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Killing You Softly: Our 1996 Fugees Feature

The Fugees
Pras, Lauryn Hill and Wyclef Jean of the Fugees (Photo by Jeff Kravitz/FilmMagic)

This article originally appeared in the April 1996 issue of SPIN.

In hip-hop’s cosmology, “hardcore” rap means a cantankerous MC kicking rhymes like bodies over harsh, skeletal beats. “Alternative,” on the other hand—singing, melodies, instrumentation, any sort of peace-and-love attitude—translates as “no skills.” So hip-hop trio the FugeesWyclef “Clef” Jean, Lauryn “L” Hill, and Prakazrel “Pras” Michel—aren’t at all pleased to be in this section. 

“We are a hip-hop group, point blank,” says 20-year-old Hill, a doe-eyed gamine of startling beauty and as brawny and nimble a rapper as she is a rapturous soul singer. “‘Alternative’ is like saying ‘she’s attractive for a dark-skinned girl,’ a backhanded compliment. Just because we can play instruments, we can’t be real hip-hop? The reason I make the kind of music I make is to bring musicality back to the ghetto. It’s about being creative, and sometimes adding a motherfucker if it means getting my point across.” 

The Fugees titled their sophomore effort The Score because it settles that issue the best way possible, with moody spaghetti-Western riffs, noodling jazz horns, R&B memories, Jamaican rude-boyisms, a radical reinvention of Roberta Flack’s “Killing Me Softly With His Song,” and the Refugee Camp’s own live instrumentation. The Score leads off with “Red Intro,” a street-corner poetry rant from Ras Baraka, son of poet Amiri Baraka. A flowing edit takes us to the Fugees, smoked out and ripping lyrics back and forth to sound an old-school battle cry. “I used to be underrated / Now I take iron / Makes my shit constipated / I’m more concentrated,” raps Hill. 

“That gangsta shit is B.S.,” says Jean, the group’s live wire guitar hero and at 26 the oldest. “The real thugs and gangsters got the rappers saying that shit. The gangster to me is the guy who owns Sony [the Fugees’ label], the guy who owns SPIN, the guy who owns MTV. Hardcore is like being in the house with the eight of us, mom on welfare. That’s what I call hardcore. I don’t mean to sound preachy ’cause we’re a bug-out group.” “Hardcore for hard times,” says Hill more succinctly. 

The trio met eight years ago at Columbia High School in South Orange, New Jersey, when Hill entered her freshman year. Haitian-American Michel, a junior and the son of a church deacon, asked her to sing on his rap tracks. They were joined by his older cousin Jean, a self-taught musical prodigy, himself the son of a fire-and-brimstone preacher who hated Jean’s “devil’s music” and once refused to sign a label contract his then-underage son was offered. In a gesture of proud defiance, they named themselves the Fugees for the Haitian refugees who were then washing up on U.S. shores.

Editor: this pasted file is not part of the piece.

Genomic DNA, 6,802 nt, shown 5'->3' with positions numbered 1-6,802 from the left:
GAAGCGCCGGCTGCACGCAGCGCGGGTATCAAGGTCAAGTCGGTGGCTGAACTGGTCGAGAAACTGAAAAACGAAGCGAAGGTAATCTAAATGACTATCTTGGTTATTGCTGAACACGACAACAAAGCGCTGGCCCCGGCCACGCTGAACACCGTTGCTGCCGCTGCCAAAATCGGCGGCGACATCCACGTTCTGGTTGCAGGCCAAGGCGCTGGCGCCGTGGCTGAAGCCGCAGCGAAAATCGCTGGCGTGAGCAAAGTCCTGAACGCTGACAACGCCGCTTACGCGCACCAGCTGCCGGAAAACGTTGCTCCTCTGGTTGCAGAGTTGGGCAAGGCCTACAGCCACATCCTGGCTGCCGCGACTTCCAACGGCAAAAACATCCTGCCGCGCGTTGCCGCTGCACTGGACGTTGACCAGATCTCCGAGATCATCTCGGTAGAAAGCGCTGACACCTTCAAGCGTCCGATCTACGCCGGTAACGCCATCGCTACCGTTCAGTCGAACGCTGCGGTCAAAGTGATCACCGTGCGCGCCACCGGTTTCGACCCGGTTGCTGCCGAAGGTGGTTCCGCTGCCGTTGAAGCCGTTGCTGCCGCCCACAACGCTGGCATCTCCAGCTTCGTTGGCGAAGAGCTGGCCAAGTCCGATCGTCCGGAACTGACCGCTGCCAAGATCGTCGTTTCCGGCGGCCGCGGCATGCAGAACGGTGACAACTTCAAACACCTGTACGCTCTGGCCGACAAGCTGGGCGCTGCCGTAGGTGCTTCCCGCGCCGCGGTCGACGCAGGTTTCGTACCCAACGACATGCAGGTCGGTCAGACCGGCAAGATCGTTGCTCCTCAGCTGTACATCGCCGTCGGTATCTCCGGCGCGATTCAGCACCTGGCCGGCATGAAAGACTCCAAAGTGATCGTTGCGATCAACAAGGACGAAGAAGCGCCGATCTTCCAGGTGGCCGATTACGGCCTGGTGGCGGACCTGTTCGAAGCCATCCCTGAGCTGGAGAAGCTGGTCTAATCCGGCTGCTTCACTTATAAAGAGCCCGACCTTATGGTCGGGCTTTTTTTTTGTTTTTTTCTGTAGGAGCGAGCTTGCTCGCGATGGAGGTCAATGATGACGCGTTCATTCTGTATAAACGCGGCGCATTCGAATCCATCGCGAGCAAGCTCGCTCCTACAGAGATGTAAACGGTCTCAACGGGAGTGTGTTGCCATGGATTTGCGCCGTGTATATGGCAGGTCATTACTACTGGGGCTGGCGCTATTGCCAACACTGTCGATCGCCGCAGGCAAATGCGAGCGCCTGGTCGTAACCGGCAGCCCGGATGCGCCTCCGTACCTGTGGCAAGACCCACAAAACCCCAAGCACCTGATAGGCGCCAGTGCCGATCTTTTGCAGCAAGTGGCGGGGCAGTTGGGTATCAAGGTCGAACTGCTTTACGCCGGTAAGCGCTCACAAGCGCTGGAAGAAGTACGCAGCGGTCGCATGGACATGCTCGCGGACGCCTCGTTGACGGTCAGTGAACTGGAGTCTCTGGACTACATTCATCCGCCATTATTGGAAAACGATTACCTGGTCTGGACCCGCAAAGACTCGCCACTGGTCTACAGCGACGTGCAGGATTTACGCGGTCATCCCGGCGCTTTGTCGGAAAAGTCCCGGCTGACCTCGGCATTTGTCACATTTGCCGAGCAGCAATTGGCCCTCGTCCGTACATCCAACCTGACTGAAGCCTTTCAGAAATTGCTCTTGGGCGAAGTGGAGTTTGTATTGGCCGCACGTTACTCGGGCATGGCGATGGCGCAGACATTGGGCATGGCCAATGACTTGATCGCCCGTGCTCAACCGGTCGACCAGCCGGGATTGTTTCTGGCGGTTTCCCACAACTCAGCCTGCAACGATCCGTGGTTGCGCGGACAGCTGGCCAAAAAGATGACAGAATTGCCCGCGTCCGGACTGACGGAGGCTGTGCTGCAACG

Except for Salaam Remi’s straight-up hip-hop remix of “Nappy Heads,” the Fugees’ 1993 Blunted on Reality debut pleased music critics and confused radio programmers and hip-hop purists. No wonder: Jean cites as influences an eclectic mix ranging from Eek-a-Mouse and Peter Tosh to B.B. King, Thelonious Monk, and even the Pet Shop Boys and Yes. The classic-R&B-loving Hill, who worked as a teen cabaret singer and theater actress, today studies history at Columbia University. “In class, I’m always like ‘hey, does anyone else notice that this is the same shit that made it so conquest and subjugation was the basis upon which America and the West was built?’ You know what I’m saying? It’s always Machiavelli, Hobbes, Locke.” 


The Fugees


As the album flopped, Hill’s featured appearance in Sister Act II inspired suggestions that she take up the mic solo. “I don’t find it a compliment when people say that,” Hill says heatedly. “These brothers are like members of my family. Families sing together and they blend. There’s something that we do together that makes perfect chemistry. It’s been perfect since I was 14 years old.” Jean raps his response in The Score‘s “Zealots”: “The magazine says the girl shoulda went solo / The guys should stop rapping vanish like Menudo / Took it to the heart / But every actor plays his part. / As long as someone was listenin’ / I knew it was a start.” 

This time around, the Fugees produced the album themselves, creating the same impromptu spirit in their New Jersey Booga Basement Studio that they have in their dynamic live act, a revamp of an old-time soul revue that’s one of the best shows in hip-hop. Steering clear of “A” audiences, they’ve been playing to the hip-hop heads in the hoods, the “hardcore audiences, blunt smokers, weed smokers, gun toters, like kids on our block who we grew up with,” says Jean. “I can hold my guitar or sing, but it’s with a rebel voice.” 

Their efforts seem to be paying off. In late December 1995, the Fugees won “The Battle of the Beats” on Hot 97 (a New York City hip-hop radio station) five nights in a row with The Score‘s “How Many Mics,” defeating the Wu-Tang Clan and “whatever is so-called hip-hop today,” says bass-voiced Michel, a tall, lanky 23-year-old not easily impressed. “Hip-hop is a culture—dance, lingo, style, music—and that’s what the Fugees is. Anyone can rap.”